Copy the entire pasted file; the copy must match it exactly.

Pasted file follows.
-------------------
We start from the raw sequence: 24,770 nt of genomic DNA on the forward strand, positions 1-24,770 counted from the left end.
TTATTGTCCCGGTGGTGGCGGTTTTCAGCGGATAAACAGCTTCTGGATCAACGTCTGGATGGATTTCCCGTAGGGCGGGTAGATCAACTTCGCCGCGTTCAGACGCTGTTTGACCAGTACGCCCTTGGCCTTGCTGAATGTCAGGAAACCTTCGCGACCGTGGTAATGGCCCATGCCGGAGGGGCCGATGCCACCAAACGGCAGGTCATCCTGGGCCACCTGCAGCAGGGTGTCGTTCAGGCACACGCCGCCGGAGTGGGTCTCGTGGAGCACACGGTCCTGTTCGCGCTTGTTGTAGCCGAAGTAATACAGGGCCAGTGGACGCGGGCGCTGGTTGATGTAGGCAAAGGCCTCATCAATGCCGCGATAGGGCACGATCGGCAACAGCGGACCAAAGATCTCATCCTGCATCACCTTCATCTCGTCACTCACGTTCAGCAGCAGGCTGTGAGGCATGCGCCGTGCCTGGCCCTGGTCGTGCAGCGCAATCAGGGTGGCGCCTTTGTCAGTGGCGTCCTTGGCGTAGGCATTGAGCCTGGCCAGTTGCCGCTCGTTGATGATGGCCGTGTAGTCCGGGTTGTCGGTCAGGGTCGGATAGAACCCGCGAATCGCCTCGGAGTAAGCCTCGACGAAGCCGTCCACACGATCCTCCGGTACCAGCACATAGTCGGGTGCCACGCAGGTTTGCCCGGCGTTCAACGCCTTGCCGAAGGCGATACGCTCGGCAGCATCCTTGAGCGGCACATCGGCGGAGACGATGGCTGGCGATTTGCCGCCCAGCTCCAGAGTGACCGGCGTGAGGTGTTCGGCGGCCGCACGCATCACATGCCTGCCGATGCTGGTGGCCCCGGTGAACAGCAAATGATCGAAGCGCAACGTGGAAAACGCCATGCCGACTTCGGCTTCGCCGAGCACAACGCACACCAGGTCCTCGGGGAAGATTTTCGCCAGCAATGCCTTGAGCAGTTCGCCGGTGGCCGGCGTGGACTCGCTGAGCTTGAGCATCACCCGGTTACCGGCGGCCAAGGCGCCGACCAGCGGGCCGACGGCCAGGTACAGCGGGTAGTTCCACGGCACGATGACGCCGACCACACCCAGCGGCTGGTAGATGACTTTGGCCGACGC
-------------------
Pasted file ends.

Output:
We start from the raw sequence: 24,770 nt of genomic DNA on the forward strand, positions 1-24,770 counted from the left end.
TTATTGTCCCGGTGGTGGCGGTTTTCAGCGGATAAACAGCTTCTGGATCAACGTCTGGATGGATTTCCCGTAGGGCGGGTAGATCAACTTCGCCGCGTTCAGACGCTGTTTGACCAGTACGCCCTTGGCCTTGCTGAATGTCAGGAAACCTTCGCGACCGTGGTAATGGCCCATGCCGGAGGGGCCGATGCCACCAAACGGCAGGTCATCCTGGGCCACCTGCAGCAGGGTGTCGTTCAGGCACACGCCGCCGGAGTGGGTCTCGTGGAGCACACGGTCCTGTTCGCGCTTGTTGTAGCCGAAGTAATACAGGGCCAGTGGACGCGGGCGCTGGTTGATGTAGGCAAAGGCCTCATCAATGCCGCGATAGGGCACGATCGGCAACAGCGGACCAAAGATCTCATCCTGCATCACCTTCATCTCGTCACTCACGTTCAGCAGCAGGCTGTGAGGCATGCGCCGTGCCTGGCCCTGGTCGTGCAGCGCAATCAGGGTGGCGCCTTTGTCAGTGGCGTCCTTGGCGTAGGCATTGAGCCTGGCCAGTTGCCGCTCGTTGATGATGGCCGTGTAGTCCGGGTTGTCGGTCAGGGTCGGATAGAACCCGCGAATCGCCTCGGAGTAAGCCTCGACGAAGCCGTCCACACGATCCTCCGGTACCAGCACATAGTCGGGTGCCACGCAGGTTTGCCCGGCGTTCAACGCCTTGCCGAAGGCGATACGCTCGGCAGCATCCTTGAGCGGCACATCGGCGGAGACGATGGCTGGCGATTTGCCGCCCAGCTCCAGAGTGACCGGCGTGAGGTGTTCGGCGGCCGCACGCATCACATGCCTGCCGATGCTGGTGGCCCCGGTGAACAGCAAATGATCGAAGCGCAACGTGGAAAACGCCATGCCGACTTCGGCTTCGCCGAGCACAACGCACACCAGGTCCTCGGGGAAGATTTTCGCCAGCAATGCCTTGAGCAGTTCGCCGGTGGCCGGCGTGGACTCGCTGAGCTTGAGCATCACCCGGTTACCGGCGGCCAAGGCGCCGACCAGCGGGCCGACGGCCAGGTACAGCGGGTAGTTCCACGGCACGATGACGCCGACCACACCCAGCGGCTGGTAGATGACTTTGGCCGACGC